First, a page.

President Biden will award the Medal of Honor, the highest military award for valor, to a Vietnam War Army helicopter pilot whose rescue efforts include willfully flying into heavy enemy fire to save four members of a reconnaissance team about to be overrun with just seconds to spare.
On Tuesday, Biden is expected to recognize retired Capt. Larry Taylor, of Tennessee, at the White House for his valor and bravery on display during a specific rescue mission in June 1968 that included a feat "that had never been accomplished or even attempted," the White House announced.
Taylor flew hundreds of combat missions in UH-1 "Huey" helicopters and Cobra helicopters during a year's deployment in Vietnam and proudly told The Associated Press, "We never lost a man."
"You just do whatever is expedient and do whatever to save the lives of the people you're trying to rescue," Taylor added during an interview.
Taylor's Medal of Honor will be awarded at the White House for the "conspicuous gallantry" he showed on the night of June 18, 1968 while successfully executing a rescue mission that was initially canceled as it stood no chance of survival — before Taylor defied the odds.
On that night, the Army became aware a long-range reconnaissance patrol near the Saigon River had been discovered by North Vietnamese and Viet Cong troops and came under intense ground fire.
Then-1st Lt. Taylor, who was serving as a team leader of a helicopter light-fire team, flew to the extraction site in his Cobra attack helicopter and radioed the patrol team. Both helicopters also fired upon the enemy with mini-guns and rockets.
"Braving intense ground fire, the two Cobra gunships continued to make low-level attack runs for the next 45 minutes," the White House said, noting both helicopters were nearly out of ammunition when the mission took a turn for the worse.
While flying overhead the patrol team, Taylor was notified the plan to rescue the men was to be scrapped as it "stood almost no chance of success" with the men still under heavy fire, and the enemy still closing in, the White House said.
Then Taylor took action.
"Running low on fuel, with the patrol team nearly out of ammunition, Taylor decided to extract the team using his two-man Cobra helicopter, a feat that had never been accomplished or even attempted," a statement from the White House continued.
The new rescue mission included Taylor and his crew exhausting the last of their ammunition and a subtle diversion to distract the enemy forces while the patrol team heads out a different way. Then, the four patrol team members had to cling to the exterior of the helicopter during the extraction.
Here is how the White House described the events:
He [Taylor] directed his wingman to fire his remaining mini-gun rounds along the eastern flank of the patrol team and then return to base camp. Taylor fired his own remaining mini-gun rounds along the team’s western flank, using his Cobra’s landing lights to draw the enemy’s attention while the patrol team headed southeast toward a nearby extraction point Taylor had designated.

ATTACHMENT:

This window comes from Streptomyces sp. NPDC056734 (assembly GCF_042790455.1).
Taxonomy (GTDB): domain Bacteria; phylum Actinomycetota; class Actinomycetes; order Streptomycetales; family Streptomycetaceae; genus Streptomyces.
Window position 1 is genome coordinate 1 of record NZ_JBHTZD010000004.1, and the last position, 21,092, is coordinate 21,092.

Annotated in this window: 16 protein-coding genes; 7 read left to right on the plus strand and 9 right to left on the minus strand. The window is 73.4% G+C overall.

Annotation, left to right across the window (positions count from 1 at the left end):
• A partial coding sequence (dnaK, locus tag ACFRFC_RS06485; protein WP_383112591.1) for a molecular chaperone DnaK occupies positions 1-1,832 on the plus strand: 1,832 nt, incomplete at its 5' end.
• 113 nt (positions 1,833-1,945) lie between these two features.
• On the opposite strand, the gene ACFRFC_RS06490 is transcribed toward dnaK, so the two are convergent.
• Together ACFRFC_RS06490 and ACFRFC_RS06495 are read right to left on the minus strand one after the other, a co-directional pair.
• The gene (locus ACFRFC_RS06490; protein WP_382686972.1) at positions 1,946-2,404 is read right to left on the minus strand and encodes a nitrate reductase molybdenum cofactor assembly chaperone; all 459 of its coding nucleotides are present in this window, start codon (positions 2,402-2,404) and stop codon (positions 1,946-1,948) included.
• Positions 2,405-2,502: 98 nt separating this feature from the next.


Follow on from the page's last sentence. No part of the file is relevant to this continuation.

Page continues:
When the team reached the site, Taylor landed his Cobra under heavy enemy fire and with complete disregard for his personal safety. The patrol team climbed aboard, grabbing on to rocket-pods and skids, and Taylor carried them to a safe location before landing them back on the ground.
Taylor was on the ground for about 10 seconds. He then got his crew and all four of the patrol team members to safety.
Taylor, now 81, recalled during an interview last week with The Associated Press that failure was not an option. He had to figure out how to get them out — otherwise "they wouldn't make it," he said.
"I finally just flew up behind them and sat down on the ground," he explained. "They turned around and jumped on the aircraft. A couple were sitting on the skids. One was sitting on the rocket pods, and I don't know where the other one was, but they beat on the side of the ship twice, which meant haul a--. And we did!"
David Hill, one of the four members of the patrol team that Taylor saved that night, described the Taylor’s as "thinking outside the box."
What Taylor accomplished that night had never before been attempted, the Army said.
Taylor, a native of Chattanooga, Tennessee, left Vietnam in August 1968. He was released from Army active duty in August 1970, having attained the rank of captain.
He was later discharged from the Army Reserve in October 1973.
Taylor and his wife, Toni, live in Signal Mountain, Tennessee.
He has received scores of combat decorations, including the Silver Star, a Bronze Star and two Distinguished Flying Crosses.
After not receiving the Medal of Honor for that harrowing night, several of his supporters pushed for him to be awarded one.
Their eventually successful efforts spanned nearly six years when Biden called Taylor in July with the news.
The Associated Press contributed to this report.